Thus, the question that must be asked is whether the act involved constitutes reportable child abuse under the reporting law of the particular state – not merely whether the act constitutes a crime. In California, for example, consensual sexual intercourse between a twenty year old person and his 16 year old girlfriend is not reportable as child abuse, but it is a crime. If the adult is twenty one-years of age or older, and the minor is under sixteen years of age, it is both a crime and reportable as child abuse. What does the law provide in your state of practice? Are there any exceptions to reporting child abuse when there is sexual intercourse between a minor and an adult? The answer to these questions will help the therapist or counselor determine whether confidentiality prevails or a report is required – a critical determination.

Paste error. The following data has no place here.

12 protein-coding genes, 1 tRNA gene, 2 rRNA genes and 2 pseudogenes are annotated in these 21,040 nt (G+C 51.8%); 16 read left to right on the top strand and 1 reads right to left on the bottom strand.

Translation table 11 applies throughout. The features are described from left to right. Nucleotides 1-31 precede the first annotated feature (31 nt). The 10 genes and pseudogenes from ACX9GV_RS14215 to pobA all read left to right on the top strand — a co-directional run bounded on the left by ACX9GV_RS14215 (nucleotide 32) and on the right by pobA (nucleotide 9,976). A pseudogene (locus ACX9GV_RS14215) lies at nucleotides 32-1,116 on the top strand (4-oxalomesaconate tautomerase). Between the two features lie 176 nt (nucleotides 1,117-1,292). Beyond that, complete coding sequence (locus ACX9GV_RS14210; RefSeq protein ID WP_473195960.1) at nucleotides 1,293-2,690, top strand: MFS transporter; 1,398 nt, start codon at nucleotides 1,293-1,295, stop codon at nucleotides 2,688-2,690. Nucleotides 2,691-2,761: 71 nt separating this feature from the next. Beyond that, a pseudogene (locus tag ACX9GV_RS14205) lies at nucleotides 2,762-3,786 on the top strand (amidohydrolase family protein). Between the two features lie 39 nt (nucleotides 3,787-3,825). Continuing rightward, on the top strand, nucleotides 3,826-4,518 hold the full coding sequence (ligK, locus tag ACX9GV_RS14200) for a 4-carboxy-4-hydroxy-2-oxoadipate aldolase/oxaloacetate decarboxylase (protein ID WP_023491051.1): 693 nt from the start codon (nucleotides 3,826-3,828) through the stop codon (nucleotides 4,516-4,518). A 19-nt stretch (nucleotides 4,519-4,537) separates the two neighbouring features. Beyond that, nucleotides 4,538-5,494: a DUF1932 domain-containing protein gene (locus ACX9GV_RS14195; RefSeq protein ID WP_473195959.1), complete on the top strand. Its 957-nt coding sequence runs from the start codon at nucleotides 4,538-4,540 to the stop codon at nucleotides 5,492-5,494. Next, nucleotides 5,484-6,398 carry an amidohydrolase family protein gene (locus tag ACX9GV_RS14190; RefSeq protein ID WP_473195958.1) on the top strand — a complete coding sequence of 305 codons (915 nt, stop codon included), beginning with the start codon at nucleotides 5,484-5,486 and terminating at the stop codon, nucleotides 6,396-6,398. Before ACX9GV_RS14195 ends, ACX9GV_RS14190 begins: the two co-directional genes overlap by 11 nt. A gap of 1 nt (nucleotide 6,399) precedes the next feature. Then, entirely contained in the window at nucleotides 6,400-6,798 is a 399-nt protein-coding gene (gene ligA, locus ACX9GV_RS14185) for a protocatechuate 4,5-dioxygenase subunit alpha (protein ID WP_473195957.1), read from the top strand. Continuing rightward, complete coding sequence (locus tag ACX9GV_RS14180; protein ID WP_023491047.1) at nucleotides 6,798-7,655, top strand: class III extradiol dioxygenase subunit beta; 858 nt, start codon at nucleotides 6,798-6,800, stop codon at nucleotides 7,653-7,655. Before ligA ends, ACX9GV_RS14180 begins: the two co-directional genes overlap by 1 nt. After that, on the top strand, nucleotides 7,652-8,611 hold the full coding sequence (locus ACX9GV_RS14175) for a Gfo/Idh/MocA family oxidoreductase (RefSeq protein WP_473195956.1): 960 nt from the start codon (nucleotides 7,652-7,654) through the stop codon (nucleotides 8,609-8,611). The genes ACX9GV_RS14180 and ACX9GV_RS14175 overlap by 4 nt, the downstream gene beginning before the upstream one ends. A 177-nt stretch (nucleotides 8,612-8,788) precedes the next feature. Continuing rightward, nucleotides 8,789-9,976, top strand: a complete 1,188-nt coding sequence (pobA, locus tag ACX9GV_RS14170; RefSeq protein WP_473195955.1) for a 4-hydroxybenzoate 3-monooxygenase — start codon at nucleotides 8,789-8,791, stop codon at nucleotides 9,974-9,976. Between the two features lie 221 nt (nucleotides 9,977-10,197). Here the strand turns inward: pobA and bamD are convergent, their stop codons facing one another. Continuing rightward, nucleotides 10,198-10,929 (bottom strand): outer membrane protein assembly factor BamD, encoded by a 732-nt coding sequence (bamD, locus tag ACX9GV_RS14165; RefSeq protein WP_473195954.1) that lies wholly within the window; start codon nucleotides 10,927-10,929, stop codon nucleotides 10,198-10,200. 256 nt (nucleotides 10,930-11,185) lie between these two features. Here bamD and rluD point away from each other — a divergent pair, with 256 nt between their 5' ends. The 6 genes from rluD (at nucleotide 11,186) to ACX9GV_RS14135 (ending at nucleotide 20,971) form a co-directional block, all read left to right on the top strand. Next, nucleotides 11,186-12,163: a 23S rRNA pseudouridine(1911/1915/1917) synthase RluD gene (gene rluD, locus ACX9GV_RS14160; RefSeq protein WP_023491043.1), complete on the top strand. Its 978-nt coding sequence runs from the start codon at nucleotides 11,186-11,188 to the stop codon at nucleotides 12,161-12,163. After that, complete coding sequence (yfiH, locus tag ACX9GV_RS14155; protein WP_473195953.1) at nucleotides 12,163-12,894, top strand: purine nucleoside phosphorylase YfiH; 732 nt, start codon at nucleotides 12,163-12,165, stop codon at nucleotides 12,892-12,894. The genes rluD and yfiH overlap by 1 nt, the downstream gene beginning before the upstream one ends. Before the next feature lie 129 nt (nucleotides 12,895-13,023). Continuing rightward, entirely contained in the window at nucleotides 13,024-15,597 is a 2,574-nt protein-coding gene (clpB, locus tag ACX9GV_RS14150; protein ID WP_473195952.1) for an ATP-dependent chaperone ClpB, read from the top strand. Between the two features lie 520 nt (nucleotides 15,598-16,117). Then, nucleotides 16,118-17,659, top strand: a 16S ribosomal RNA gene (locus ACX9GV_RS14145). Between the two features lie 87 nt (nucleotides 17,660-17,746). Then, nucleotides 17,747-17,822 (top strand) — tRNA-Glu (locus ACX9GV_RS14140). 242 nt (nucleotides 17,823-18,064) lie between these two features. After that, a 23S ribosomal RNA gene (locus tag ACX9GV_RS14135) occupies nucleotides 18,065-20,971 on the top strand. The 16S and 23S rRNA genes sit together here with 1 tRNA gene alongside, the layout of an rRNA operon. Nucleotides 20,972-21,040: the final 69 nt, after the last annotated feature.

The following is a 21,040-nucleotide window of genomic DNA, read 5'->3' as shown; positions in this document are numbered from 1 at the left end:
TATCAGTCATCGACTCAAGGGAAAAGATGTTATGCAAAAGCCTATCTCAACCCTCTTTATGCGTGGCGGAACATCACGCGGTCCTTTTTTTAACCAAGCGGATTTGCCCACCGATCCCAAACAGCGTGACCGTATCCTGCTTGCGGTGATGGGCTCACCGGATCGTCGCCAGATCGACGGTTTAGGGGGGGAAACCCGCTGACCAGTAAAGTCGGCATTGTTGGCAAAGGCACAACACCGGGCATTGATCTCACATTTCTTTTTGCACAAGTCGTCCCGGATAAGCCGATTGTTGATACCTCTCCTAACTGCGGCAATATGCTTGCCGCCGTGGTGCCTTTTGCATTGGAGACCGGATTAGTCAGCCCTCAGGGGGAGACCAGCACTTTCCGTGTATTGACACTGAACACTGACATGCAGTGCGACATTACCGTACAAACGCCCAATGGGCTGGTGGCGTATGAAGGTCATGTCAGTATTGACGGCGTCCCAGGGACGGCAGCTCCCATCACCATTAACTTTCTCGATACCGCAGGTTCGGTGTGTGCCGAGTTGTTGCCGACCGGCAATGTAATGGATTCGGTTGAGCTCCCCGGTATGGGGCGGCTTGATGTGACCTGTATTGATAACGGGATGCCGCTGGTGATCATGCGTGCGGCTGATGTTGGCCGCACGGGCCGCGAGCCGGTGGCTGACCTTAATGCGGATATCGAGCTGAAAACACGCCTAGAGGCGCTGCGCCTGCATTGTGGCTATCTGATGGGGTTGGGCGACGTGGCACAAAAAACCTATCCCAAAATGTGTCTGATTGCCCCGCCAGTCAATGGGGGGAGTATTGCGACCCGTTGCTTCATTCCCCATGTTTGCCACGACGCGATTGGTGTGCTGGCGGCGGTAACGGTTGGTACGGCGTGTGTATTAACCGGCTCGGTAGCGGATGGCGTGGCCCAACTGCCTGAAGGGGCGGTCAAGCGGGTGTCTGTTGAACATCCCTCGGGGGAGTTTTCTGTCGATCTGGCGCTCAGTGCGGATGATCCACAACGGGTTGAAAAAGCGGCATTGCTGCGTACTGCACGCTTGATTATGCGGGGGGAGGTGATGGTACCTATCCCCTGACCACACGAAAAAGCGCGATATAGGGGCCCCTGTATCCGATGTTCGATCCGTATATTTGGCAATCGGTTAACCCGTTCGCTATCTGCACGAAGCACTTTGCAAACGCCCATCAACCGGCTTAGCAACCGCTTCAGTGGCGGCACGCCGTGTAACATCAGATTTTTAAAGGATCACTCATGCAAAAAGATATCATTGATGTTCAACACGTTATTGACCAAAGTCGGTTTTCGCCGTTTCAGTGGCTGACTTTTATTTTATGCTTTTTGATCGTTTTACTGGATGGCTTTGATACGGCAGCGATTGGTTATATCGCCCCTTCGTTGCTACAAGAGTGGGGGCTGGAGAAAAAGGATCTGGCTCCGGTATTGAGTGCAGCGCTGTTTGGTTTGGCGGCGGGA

ABOUT THE AUTHOR

Richard Leslie: Avoiding Liability Bulletin